Phase 1 – Options appraisal
The review of fire service governance in Norfolk was carried out during the 2016-2021 term of former PCC Lorne Green. In November 2018, the decision was taken not to submit a final business case to the Secretary of State for a change in fire service governance for the county. Full details of the review, decisions and outcomes are provided on these pages for information.
In carrying out the Fire Governance Review options appraisal and developing an outline business case, Grant Thornton was engaged to provide an independent review of the following options supported under the Policing and Crime Act 2017:
Continue with the Fire and Rescue Authority as part of Norfolk County Council and continue with collaboration where appropriate.
Continue with the Fire and Rescue Authority as part of the County Council but give the Police and Crime Commissioner (PCC) a position on the Fire and Rescue Authority, which is embodied by a council committee.
Move Norfolk Fire and Rescue Service under the governance of the PCC (the PCC becomes the Fire Authority).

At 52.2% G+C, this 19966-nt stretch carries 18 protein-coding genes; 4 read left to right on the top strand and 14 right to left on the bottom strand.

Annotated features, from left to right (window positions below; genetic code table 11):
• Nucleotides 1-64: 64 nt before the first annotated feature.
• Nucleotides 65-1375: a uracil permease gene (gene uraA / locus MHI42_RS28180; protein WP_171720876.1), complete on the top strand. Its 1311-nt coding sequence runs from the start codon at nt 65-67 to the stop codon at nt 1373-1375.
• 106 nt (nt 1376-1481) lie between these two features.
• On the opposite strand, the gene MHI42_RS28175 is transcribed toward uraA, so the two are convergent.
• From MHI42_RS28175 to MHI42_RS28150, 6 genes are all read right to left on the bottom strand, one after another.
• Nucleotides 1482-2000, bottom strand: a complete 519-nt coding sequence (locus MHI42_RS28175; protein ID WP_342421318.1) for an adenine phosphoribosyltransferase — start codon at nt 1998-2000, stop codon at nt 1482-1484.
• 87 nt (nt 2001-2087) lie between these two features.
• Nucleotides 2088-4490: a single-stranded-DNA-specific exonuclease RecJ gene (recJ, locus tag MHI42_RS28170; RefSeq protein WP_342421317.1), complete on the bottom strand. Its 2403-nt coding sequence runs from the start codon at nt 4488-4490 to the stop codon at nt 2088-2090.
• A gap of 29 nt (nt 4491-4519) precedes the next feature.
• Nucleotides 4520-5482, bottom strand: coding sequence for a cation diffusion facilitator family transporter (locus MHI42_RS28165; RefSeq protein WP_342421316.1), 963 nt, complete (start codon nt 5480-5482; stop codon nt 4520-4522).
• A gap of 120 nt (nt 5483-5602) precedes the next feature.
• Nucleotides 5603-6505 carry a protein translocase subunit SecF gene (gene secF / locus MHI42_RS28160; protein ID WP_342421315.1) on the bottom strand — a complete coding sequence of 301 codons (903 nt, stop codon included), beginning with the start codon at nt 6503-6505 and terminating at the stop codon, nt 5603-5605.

Move Norfolk Fire and Rescue Service under the governance of the PCC and create a single organisation that includes both police and fire under the command and control of a new Emergency Services Chief Officer.
The options appraisal and outline business case produced by Grant Thornton and presented to PCC Lorne Green in January 2018 set out information gathered through stakeholder feedback and document review.
Based on that information, an initial assessment of each option had been carried out and a preferred option – Option 3 – was identified.
Option 3 would see Norfolk Fire and Rescue Service move under the governance of the PCC, with the PCC taking on legal and overarching responsibility for the provision of that fire service. Under this option, the individual fire and police services would retain their operational independence, their budgets, their Chief Fire Officer or Chief Constable, and their own staff.
On the basis of the information in the options appraisal and outline business case, and taking into consideration feedback from stakeholders and interested parties, PCC Lorne Green took the decision in February 2018 to progress to Phase 2 of the project – development of a full business case exploring the potential benefits of a change of fire governance.